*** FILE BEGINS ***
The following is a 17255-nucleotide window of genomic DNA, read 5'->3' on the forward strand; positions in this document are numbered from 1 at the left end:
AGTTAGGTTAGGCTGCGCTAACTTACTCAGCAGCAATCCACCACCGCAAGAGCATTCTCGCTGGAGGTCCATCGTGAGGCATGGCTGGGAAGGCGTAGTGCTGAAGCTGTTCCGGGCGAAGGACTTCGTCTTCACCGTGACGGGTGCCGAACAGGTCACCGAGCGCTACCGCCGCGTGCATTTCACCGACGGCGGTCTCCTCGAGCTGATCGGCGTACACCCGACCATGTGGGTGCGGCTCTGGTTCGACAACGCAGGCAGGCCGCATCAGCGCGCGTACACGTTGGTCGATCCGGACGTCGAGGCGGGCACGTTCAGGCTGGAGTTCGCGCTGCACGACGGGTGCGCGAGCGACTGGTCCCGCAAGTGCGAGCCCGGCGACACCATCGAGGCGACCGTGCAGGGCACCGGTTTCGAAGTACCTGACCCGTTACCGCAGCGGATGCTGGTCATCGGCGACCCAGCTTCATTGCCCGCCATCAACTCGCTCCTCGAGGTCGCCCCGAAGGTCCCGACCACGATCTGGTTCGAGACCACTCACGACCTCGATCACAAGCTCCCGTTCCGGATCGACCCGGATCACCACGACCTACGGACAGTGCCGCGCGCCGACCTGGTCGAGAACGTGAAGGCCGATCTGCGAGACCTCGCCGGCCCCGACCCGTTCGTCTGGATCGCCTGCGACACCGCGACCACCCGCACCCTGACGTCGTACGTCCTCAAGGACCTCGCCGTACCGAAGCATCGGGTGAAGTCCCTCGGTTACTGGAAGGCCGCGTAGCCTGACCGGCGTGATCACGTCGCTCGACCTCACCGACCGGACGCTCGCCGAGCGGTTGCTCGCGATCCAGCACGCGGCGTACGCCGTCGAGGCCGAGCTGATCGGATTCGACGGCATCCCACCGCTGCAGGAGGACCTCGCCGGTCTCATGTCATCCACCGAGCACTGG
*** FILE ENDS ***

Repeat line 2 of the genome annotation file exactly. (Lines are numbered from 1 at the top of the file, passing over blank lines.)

AGTTAGGTTAGGCTGCGCTAACTTACTCAGCAGCAATCCACCACCGCAAGAGCATTCTCGCTGGAGGTCCATCGTGAGGCATGGCTGGGAAGGCGTAGTGCTGAAGCTGTTCCGGGCGAAGGACTTCGTCTTCACCGTGACGGGTGCCGAACAGGTCACCGAGCGCTACCGCCGCGTGCATTTCACCGACGGCGGTCTCCTCGAGCTGATCGGCGTACACCCGACCATGTGGGTGCGGCTCTGGTTCGACAACGCAGGCAGGCCGCATCAGCGCGCGTACACGTTGGTCGATCCGGACGTCGAGGCGGGCACGTTCAGGCTGGAGTTCGCGCTGCACGACGGGTGCGCGAGCGACTGGTCCCGCAAGTGCGAGCCCGGCGACACCATCGAGGCGACCGTGCAGGGCACCGGTTTCGAAGTACCTGACCCGTTACCGCAGCGGATGCTGGTCATCGGCGACCCAGCTTCATTGCCCGCCATCAACTCGCTCCTCGAGGTCGCCCCGAAGGTCCCGACCACGATCTGGTTCGAGACCACTCACGACCTCGATCACAAGCTCCCGTTCCGGATCGACCCGGATCACCACGACCTACGGACAGTGCCGCGCGCCGACCTGGTCGAGAACGTGAAGGCCGATCTGCGAGACCTCGCCGGCCCCGACCCGTTCGTCTGGATCGCCTGCGACACCGCGACCACCCGCACCCTGACGTCGTACGTCCTCAAGGACCTCGCCGTACCGAAGCATCGGGTGAAGTCCCTCGGTTACTGGAAGGCCGCGTAGCCTGACCGGCGTGATCACGTCGCTCGACCTCACCGACCGGACGCTCGCCGAGCGGTTGCTCGCGATCCAGCACGCGGCGTACGCCGTCGAGGCCGAGCTGATCGGATTCGACGGCATCCCACCGCTGCAGGAGGACCTCGCCGGTCTCATGTCATCCACCGAGCACTGG